Eight sophisticated 'cold valve boxes' will regulate the forced flow of supercritical helium to the eight cryopumps of the ITER vacuum system. European contractors Research Instruments (Germany) and Cryoworld (Netherlands) are manufacturing these high-tech cryogenic components that are built to withstand the hostile environment near the plasma. After mechanical pumps perform the initial pump-down of the ITER vacuum vessel and cryostat, powerful cryopumps will take over to attract any remaining molecules to the ultra-cold surface of their cryopanels. Eight cryopumps are planned to exhaust the vacuum vessel (6) and the cryostat (2), each one equipped with numerous "cryopanels" that will be cooled down to 4.5 K (minus 268.5 °C) by a flow of supercritical helium. Regulating this flow of supercritical helium are the cold valve boxes associated with each pump. Equipped with cryogenic valves (25 per unit), relief systems, and sensors for pressure and temperature, these components will manage cryogenic fluids in a wide range of temperatures—from super-cold (-269 °C) to fairly hot (230 °C). High magnetic field, radiation, and space were part of the design constraints. The position of the cold valve boxes in the machine imposed special constraints on materials and welding, while regular 'regeneration periods' for each pump complicated their design. Based on a contract for the final design and fabrication of the cold valve boxes awarded by the European Domestic Agency Fusion for Energy in 2018, Research Instruments (already involved in the manufacture of the ITER cryopumps) contracted with Cryoworld BV for the torus and cryostat cold valve boxes. Cryoworld has already shipped four of eight units to Research Instruments, where final electrical wiring and connections will be installed, and factory acceptance testing carried out. Delivery to ITER is expected before the end of the year. See the original story on the Fusion for Energy website.


FUSION22 Conference: Sign up to attend on line

On Tuesday 18 October 2022, the London Science Museum will host FUSION22: The World Needs Fusion Energy. This hybrid event, which can be attended on line or in person, will showcase the incredible developments taking place in fusion all over the world.  Why do we need fusion energy? How will fusion change the world? What is the path to commercial fusion? What innovations are needed? What benefits from fusion R&D and spinoff technologies for your business? What does investing in fusion look like? (See the full agenda here.) "Whether you're coming to fusion energy for the first time or have been involved in its development since the beginning, you'll find engaging, thought provoking and insightful sessions to fit your needs," say the organizers of the event.  The event is free. See this website to register to attend on line.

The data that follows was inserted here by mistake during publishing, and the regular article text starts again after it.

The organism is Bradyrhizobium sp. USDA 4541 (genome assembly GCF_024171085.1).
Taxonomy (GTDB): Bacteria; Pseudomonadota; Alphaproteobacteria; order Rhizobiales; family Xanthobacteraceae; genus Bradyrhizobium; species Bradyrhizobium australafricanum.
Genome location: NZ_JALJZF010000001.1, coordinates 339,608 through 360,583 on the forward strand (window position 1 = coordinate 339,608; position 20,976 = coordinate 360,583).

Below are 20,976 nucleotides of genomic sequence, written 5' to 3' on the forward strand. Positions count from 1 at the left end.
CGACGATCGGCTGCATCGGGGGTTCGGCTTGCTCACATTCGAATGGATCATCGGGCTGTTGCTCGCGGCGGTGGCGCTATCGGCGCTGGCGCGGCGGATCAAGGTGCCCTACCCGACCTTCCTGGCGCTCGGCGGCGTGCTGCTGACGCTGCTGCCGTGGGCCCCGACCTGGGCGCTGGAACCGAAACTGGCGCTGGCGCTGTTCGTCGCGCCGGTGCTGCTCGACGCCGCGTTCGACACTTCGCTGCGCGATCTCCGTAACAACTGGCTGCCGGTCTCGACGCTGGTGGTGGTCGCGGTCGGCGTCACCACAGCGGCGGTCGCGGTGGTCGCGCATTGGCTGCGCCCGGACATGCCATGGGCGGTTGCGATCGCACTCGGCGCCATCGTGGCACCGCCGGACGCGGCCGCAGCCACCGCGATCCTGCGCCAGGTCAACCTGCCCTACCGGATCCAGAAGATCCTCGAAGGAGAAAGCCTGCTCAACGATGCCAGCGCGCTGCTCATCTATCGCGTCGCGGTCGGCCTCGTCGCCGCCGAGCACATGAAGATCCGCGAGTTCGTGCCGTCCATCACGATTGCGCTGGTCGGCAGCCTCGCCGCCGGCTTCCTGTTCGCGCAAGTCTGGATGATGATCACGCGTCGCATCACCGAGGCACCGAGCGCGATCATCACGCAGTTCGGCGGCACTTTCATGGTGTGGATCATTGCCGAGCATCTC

The Science of Style

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Gabriela Hearst apostó por la sastrería y fusión en la pasarela de París para Chloé

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Fashion week : à Paris, la mode répond aux échos du monde

クロエ、次世代のエネルギー技術「核融合」とファッションの未来に着目【2023年春夏 パリコレ速報】

Chloé SPRING 2023

The Race To Carbon Neutral: Fusion Energy And Machine Learning

Chloé's Spring/Summer 2023 Collection Fuses With the Future

Fusão nuclear: fonte de energia limpa inspira verão 2023 da Chloé

The Chloe SS22 Collection Focuses On Fusion Energy

CHLOÉ 2023春夏系列

Chloé RTW Spring 2023: Gabriela Hearst used fashion to push clean fusion energy.

Chloé: Abiti che parlano di futuro, di energia e climate change, e ci portano tra le stelle

Scientists bring the fusion energy that lights the sun and stars closer to reality on Earth

India has supplied cryolines for ITER project in France: Atomic Energy Commission chairman

DIFFER contracted to provide software for modeling ITER's plasmas

U.S. fusion pilot program ready to back designs from industry-led teams

Aalto Scientists Experiment with Helium Plasma to Help Pave Way for Fusion Energy

Wave of Fusion Energy Experiments Begin With Groundbreaking Machine


Barabaschi (capo ITER): "Fusione nucleare sarà la svolta"/ "Così Italia avrà energia"

Feds commit $50 million to for-profit nuclear fusion companies, chasing the 'holy grail' of clean energy

Barabaschi, nuovo capo di Iter: "La mia sfida per l'energia pulita. Così la fusione nucleare darà la svolta" (paywall)

Researchers Test the Next Stage of the Record-Breaking Fusion Experiment JET

Forschende testen die nächste Stufe des Rekord-Fusionsexperiments JET